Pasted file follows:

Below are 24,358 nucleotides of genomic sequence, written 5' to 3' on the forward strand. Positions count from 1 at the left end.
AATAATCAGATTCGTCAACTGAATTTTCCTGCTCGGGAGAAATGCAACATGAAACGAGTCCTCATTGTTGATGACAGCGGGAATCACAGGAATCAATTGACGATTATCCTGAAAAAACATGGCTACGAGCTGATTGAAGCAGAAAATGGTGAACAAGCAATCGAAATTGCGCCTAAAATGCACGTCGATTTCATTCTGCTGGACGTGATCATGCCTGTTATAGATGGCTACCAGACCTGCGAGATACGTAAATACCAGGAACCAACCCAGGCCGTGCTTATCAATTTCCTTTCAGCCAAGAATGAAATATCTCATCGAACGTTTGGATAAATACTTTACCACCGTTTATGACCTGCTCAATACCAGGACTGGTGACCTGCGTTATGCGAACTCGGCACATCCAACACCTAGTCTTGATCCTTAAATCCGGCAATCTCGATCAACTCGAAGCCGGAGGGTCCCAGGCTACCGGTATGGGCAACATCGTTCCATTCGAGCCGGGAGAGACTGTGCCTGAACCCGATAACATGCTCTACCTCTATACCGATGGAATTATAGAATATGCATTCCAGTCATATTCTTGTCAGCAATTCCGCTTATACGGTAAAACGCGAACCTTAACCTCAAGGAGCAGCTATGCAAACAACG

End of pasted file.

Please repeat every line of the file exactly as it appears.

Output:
Below are 24,358 nucleotides of genomic sequence, written 5' to 3' on the forward strand. Positions count from 1 at the left end.
AATAATCAGATTCGTCAACTGAATTTTCCTGCTCGGGAGAAATGCAACATGAAACGAGTCCTCATTGTTGATGACAGCGGGAATCACAGGAATCAATTGACGATTATCCTGAAAAAACATGGCTACGAGCTGATTGAAGCAGAAAATGGTGAACAAGCAATCGAAATTGCGCCTAAAATGCACGTCGATTTCATTCTGCTGGACGTGATCATGCCTGTTATAGATGGCTACCAGACCTGCGAGATACGTAAATACCAGGAACCAACCCAGGCCGTGCTTATCAATTTCCTTTCAGCCAAGAATGAAATATCTCATCGAACGTTTGGATAAATACTTTACCACCGTTTATGACCTGCTCAATACCAGGACTGGTGACCTGCGTTATGCGAACTCGGCACATCCAACACCTAGTCTTGATCCTTAAATCCGGCAATCTCGATCAACTCGAAGCCGGAGGGTCCCAGGCTACCGGTATGGGCAACATCGTTCCATTCGAGCCGGGAGAGACTGTGCCTGAACCCGATAACATGCTCTACCTCTATACCGATGGAATTATAGAATATGCATTCCAGTCATATTCTTGTCAGCAATTCCGCTTATACGGTAAAACGCGAACCTTAACCTCAAGGAGCAGCTATGCAAACAACG